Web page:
I say “genre” and not “SUB-genre” because that is what the modern zombie narrative has become. Zombies are no longer confined to direct-to-vid horror flicks. The shambling, vacant, flesh-eating resurrected corpse which has come to define the word zombie now appears in comedies, cartoons, fantasies, action adventure films, music videos and even soap operas (looking at you, The Walking Dead) and that’s just film and television. Countless videogames, comics, and fiction works feature the same species of “walker” that first appeared in Romero’s Night of The Living Dead, way back in 1968.
When horror magazine Fangoria began bringing horror filmmakers to the fore in the 80s and turning them into recognizable superstars, the name George A Romero rose to the top of the heap based almost entirely on his original trilogy of zombie films known as the Dead series. These were all low budget affairs, crafted with love and passion by a man who found the perfect stand-in for the most basic, perhaps the worst, aspects of his fellow man.
In trying to reach the warm food bags holed up in that Pennsylvania farmhouse, the first wave of Dead clambered over each other, unconcerned with the unbreathing brethren trampled en route to achieving their singular selfish goal.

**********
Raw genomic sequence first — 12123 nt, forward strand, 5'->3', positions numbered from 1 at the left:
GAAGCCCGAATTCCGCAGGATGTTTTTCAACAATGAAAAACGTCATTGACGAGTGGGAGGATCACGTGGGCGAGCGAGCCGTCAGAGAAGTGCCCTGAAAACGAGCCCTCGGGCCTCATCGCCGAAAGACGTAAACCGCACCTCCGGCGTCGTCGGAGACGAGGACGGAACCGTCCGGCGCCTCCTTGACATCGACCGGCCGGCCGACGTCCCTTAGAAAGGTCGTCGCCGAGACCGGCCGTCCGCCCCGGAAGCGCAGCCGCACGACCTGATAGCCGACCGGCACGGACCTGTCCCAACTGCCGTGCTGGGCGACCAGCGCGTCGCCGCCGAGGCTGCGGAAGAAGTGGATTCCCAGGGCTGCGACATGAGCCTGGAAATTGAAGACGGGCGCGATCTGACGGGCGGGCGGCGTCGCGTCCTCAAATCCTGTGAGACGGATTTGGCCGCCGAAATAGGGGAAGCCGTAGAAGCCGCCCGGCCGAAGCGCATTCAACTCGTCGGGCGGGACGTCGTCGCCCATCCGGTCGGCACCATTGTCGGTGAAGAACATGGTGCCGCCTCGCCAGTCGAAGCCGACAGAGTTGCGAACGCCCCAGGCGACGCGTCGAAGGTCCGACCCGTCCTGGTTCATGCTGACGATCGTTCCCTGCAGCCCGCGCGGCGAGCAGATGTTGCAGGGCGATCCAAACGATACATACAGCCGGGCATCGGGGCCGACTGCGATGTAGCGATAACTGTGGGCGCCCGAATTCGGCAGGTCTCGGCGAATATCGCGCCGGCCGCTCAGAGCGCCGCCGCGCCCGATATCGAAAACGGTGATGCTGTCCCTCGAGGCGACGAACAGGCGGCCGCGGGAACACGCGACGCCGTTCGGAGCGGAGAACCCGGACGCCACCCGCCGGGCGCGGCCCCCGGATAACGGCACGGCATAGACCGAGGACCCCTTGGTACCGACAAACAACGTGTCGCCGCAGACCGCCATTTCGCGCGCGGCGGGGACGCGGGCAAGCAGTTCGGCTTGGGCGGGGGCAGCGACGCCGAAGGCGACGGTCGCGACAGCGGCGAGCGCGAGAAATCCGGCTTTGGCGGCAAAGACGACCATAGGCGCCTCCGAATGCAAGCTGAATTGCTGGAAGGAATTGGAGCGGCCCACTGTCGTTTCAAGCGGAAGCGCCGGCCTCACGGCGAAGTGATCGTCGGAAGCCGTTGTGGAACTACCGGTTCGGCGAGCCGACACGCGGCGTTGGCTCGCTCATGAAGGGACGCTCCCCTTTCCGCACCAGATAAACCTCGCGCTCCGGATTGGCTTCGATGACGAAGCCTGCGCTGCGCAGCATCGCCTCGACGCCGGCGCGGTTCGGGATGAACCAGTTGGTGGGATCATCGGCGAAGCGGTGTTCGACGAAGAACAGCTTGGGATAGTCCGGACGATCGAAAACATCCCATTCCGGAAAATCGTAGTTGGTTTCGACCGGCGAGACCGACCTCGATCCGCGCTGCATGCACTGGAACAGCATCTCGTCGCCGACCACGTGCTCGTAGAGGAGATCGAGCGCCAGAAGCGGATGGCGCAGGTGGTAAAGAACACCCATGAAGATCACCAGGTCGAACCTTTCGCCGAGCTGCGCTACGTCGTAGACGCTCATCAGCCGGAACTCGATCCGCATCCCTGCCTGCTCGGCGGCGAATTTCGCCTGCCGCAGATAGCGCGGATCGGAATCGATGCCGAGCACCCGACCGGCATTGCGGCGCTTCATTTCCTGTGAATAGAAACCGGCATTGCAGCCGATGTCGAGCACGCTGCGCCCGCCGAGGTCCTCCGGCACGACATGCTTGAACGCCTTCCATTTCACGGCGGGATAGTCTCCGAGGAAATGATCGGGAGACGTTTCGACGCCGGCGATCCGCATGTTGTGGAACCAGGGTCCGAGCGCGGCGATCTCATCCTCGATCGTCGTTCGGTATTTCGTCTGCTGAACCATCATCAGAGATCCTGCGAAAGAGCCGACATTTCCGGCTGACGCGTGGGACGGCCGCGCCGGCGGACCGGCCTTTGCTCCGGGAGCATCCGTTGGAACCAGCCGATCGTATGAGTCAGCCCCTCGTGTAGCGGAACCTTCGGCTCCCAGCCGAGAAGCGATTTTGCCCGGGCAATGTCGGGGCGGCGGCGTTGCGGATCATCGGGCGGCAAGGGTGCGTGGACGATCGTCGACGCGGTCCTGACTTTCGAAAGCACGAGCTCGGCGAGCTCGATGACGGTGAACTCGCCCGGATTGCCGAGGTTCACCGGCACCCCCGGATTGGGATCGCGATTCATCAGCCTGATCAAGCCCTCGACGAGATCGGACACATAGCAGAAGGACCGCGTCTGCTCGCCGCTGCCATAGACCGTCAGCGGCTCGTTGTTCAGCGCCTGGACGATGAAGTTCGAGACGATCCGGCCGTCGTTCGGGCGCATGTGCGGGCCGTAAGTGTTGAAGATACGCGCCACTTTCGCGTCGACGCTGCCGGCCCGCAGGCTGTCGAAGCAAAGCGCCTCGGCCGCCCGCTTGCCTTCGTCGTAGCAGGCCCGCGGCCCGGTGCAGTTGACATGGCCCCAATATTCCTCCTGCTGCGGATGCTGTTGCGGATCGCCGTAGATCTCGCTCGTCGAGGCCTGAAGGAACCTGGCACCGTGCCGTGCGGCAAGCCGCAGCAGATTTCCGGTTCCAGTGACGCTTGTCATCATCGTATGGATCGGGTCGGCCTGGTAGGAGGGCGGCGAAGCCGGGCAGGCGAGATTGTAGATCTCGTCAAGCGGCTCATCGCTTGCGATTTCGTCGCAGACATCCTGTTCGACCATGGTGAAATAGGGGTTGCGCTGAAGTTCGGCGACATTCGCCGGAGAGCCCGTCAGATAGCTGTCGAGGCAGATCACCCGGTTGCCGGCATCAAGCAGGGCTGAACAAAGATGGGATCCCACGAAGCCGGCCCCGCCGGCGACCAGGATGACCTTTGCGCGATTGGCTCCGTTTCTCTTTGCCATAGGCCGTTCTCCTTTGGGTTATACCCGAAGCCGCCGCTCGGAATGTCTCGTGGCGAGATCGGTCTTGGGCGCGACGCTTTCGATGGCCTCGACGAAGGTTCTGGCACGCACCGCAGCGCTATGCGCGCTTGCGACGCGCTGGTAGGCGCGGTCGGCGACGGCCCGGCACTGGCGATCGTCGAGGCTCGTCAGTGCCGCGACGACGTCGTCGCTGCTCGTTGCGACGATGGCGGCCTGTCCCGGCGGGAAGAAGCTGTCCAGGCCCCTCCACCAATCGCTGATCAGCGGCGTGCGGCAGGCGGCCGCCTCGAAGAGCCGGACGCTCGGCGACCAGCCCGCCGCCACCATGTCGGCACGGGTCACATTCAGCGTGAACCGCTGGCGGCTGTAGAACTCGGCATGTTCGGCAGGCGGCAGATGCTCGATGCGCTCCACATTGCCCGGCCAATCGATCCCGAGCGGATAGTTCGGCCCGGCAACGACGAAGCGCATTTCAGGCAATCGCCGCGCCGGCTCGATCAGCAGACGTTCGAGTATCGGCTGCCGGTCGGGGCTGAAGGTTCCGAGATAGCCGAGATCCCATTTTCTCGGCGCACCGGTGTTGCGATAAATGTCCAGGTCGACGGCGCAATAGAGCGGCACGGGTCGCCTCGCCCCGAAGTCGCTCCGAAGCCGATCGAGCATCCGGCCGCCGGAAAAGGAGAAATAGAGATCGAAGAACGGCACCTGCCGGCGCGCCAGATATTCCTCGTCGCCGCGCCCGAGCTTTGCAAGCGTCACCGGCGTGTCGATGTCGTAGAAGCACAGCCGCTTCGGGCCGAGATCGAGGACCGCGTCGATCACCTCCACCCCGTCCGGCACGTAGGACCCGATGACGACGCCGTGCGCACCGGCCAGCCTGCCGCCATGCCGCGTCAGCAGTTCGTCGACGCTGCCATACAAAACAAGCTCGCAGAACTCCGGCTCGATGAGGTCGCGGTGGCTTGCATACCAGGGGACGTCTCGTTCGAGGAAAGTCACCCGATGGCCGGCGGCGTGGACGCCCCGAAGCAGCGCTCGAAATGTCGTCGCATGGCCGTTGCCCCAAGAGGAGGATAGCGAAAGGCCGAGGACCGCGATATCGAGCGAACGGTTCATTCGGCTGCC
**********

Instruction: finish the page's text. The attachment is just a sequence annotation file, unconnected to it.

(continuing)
As their Dawn rose, they moved outward from their various necropoli, Romero’s legions finding their way to the shopping malls, where thoughtlessly they roamed, only occasionally finding the gristly goodies they sought behind store windows.
As living folk began to haltingly re-organize, in vast military bunkers for instance, and further, began trying to corral and control the Dead, they demonstrated that sheer numbers and mindless appetite will always win the Day; even over any concepts of hierarchy or supposed intellect.
George A Romero milked the zombie genre, perhaps not for all it was worth, but certainly, for its most meaningful elements. He did so almost entirely without the help of the Big Bully studio system, even while lampooning it in many ways.